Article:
Bernard Mallee: Coronavirus shows our reliance on biopharma

The industry is devoting all its resources to finding a vaccine, but we should not be complacent about the need to invest in future innovation, says Bernard Mallee

Bernard Mallee: Coronavirus shows our reliance on biopharma

The industry is devoting all its resources to finding a vaccine, but we should not be complacent about the need to invest in future innovation, says Bernard Mallee

AS the health authorities deal with the first case of Covid-19 in Ireland, the global biopharmaceutical industry is racing to find a treatment for the potentially deadly virus.

The major companies that make up the industry — GSK, AbbVie, Roche, Bayer, Gilead, Sanofi, and Johnson & Johnson — are working to contain the outbreak and develop resources to tackle future public health emergencies.

The industry is fast-tracking collaborative research and identifying suitable assets to develop diagnostics, vaccines, and treatments. It is working closely with public authorities.

Companies have been donating investigational compounds that may be able to treat coronavirus, including compounds formerly tested on other viral pathogens, such as ebola and HIV. Some companies are researching vaccine candidates for prevention and undertaking inventories of their existing research portfolios to identify potential treatments.

The industry has made millions of euros available in monetary and in-kind contributions in supporting organisations at the heart of the crisis. In China, companies donated crucial supplies, such as advanced surgical equipment, antibiotics, disinfection equipment, batch virus-testing devices, vitamins, protective clothing, goggles, masks, and gloves.

As the situation evolves, the industry is prioritising the continuity of its supply chains. It is working to prevent and mitigate potential shortages, through close co-ordination with the European Medicines Agency and other global stakeholders. Manufacturers have not so far reported any shortages or delays in production.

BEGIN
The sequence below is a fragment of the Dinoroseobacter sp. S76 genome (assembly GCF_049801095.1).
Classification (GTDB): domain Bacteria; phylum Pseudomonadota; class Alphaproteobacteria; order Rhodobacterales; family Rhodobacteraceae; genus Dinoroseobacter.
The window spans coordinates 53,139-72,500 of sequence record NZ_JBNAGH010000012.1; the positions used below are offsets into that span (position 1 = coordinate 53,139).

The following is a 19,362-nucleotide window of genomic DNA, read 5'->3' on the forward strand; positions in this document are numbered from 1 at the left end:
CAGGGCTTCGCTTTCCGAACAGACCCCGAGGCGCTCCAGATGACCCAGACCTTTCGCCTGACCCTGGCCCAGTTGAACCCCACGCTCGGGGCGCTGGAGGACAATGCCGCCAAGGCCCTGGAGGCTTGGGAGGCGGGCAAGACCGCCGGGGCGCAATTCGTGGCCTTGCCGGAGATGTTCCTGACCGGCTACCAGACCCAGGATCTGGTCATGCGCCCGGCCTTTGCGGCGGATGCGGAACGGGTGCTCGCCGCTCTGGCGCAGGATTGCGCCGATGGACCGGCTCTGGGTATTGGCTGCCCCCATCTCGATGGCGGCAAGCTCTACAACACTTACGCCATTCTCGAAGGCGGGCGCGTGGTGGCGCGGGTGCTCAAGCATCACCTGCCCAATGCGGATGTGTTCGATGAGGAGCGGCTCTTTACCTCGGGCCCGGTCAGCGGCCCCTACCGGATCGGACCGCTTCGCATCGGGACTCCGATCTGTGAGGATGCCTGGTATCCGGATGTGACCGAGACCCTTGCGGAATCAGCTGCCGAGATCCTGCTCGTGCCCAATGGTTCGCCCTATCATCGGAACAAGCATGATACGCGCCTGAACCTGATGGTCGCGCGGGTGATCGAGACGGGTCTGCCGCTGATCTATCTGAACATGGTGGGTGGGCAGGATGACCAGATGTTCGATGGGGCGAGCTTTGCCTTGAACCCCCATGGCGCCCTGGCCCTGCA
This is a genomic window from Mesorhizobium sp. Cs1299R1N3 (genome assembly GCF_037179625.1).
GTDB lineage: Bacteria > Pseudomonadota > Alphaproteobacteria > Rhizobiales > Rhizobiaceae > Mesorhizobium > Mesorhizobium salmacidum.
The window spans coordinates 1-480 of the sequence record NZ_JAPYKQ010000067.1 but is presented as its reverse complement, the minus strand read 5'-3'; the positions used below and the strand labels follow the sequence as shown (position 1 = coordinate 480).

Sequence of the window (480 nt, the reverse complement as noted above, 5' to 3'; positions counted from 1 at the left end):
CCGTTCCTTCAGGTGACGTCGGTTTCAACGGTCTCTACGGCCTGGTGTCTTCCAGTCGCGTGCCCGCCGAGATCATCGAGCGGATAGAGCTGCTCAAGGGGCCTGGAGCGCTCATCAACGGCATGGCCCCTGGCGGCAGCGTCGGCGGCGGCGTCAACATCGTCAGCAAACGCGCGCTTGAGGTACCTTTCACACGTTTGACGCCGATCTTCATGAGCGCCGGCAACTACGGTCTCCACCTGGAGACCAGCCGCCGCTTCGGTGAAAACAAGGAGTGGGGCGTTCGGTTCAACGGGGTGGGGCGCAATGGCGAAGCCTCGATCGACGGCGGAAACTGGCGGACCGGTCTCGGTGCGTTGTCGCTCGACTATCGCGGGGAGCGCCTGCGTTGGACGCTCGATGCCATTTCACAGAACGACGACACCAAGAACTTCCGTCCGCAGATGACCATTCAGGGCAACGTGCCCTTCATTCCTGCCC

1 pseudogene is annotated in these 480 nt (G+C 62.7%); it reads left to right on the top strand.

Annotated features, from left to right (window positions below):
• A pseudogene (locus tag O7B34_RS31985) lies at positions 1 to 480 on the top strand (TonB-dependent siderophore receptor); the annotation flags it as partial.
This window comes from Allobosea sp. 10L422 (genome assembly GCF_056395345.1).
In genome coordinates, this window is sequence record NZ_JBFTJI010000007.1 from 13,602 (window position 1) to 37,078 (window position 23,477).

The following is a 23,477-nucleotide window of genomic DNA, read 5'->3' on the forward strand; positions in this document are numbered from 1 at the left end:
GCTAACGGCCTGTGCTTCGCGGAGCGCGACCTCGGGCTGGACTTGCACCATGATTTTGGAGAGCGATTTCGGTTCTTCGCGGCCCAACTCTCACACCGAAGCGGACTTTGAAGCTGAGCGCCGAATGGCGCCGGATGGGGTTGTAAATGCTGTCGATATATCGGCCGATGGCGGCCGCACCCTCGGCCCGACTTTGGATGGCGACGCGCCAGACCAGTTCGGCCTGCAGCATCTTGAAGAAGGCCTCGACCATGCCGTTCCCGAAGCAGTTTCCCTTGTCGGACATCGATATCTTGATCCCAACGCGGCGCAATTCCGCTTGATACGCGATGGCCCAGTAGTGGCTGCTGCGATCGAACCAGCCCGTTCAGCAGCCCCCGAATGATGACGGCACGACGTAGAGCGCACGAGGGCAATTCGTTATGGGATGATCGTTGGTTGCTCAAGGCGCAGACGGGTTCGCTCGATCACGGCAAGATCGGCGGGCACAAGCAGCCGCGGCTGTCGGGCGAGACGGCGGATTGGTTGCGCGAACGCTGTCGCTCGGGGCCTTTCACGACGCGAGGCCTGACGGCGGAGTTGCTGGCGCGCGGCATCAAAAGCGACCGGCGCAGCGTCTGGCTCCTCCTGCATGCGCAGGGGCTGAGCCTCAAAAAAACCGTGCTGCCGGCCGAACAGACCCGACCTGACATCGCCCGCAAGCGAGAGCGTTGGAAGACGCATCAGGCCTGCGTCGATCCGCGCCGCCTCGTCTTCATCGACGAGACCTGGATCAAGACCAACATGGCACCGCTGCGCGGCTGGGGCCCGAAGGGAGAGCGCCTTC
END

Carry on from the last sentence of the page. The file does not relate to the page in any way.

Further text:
Vaccines are expensive and take time to develop and they require complex testing before reaching patients. Innovation in the search for any treatment or cure is complex, and investigators must follow the science, often with huge failure rates and billions of euro in investment. Take the ebola outbreak in West Africa in 2014-15. Several biopharmaceutical companies responded to the humanitarian crisis by trying to develop a vaccine, with varying degrees of success. In 2015, the first vaccine for the disease was deployed in Guinea. In 2002 and 2003, the severe acute respiratory syndrome (Sars) outbreak came and went before a vaccine could be produced. There is still no protective vaccine for Sars.

Vaccines are hard to develop. However, with the exception of access t oclean, safe drinking water, vaccination is one of the most successful and cost-effective public health interventions ever. Vaccines have rid the world of smallpox, almost eradicated polio, and has eliminated measles, diphtheria, and rubella in many parts of the world. The World Health Organisation estimates that vaccines save 3m lives every year.

As 400 delegates gather in Dublin Castle on Wednesday, for BioPharma Ambition 2020, coronavirus will be on their minds. The event, opened by the Tánaiste, Simon Coveney, is an international stage to explore the themes defining biopharmaceutical innovation right across the medicines life-cycle.